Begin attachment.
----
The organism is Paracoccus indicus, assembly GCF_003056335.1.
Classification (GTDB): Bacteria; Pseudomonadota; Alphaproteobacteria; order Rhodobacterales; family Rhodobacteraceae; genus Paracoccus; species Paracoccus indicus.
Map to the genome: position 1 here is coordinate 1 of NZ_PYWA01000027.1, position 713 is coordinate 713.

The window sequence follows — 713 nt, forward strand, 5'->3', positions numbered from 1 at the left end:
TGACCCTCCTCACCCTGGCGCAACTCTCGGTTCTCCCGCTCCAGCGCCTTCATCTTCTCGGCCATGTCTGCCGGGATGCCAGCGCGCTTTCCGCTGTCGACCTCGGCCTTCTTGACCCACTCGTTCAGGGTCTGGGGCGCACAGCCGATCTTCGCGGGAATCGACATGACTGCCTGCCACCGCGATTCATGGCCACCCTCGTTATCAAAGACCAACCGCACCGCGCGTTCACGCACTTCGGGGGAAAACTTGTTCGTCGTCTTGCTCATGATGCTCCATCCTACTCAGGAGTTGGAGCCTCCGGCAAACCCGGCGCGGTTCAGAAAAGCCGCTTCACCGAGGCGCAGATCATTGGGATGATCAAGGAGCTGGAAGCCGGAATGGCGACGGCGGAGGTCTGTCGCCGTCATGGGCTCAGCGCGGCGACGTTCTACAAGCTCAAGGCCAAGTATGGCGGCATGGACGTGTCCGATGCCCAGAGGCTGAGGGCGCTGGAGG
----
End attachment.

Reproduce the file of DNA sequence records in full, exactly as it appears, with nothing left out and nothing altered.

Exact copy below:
The organism is Paracoccus indicus, assembly GCF_003056335.1.
Classification (GTDB): Bacteria; Pseudomonadota; Alphaproteobacteria; order Rhodobacterales; family Rhodobacteraceae; genus Paracoccus; species Paracoccus indicus.
Map to the genome: position 1 here is coordinate 1 of NZ_PYWA01000027.1, position 713 is coordinate 713.

The window sequence follows — 713 nt, forward strand, 5'->3', positions numbered from 1 at the left end:
TGACCCTCCTCACCCTGGCGCAACTCTCGGTTCTCCCGCTCCAGCGCCTTCATCTTCTCGGCCATGTCTGCCGGGATGCCAGCGCGCTTTCCGCTGTCGACCTCGGCCTTCTTGACCCACTCGTTCAGGGTCTGGGGCGCACAGCCGATCTTCGCGGGAATCGACATGACTGCCTGCCACCGCGATTCATGGCCACCCTCGTTATCAAAGACCAACCGCACCGCGCGTTCACGCACTTCGGGGGAAAACTTGTTCGTCGTCTTGCTCATGATGCTCCATCCTACTCAGGAGTTGGAGCCTCCGGCAAACCCGGCGCGGTTCAGAAAAGCCGCTTCACCGAGGCGCAGATCATTGGGATGATCAAGGAGCTGGAAGCCGGAATGGCGACGGCGGAGGTCTGTCGCCGTCATGGGCTCAGCGCGGCGACGTTCTACAAGCTCAAGGCCAAGTATGGCGGCATGGACGTGTCCGATGCCCAGAGGCTGAGGGCGCTGGAGG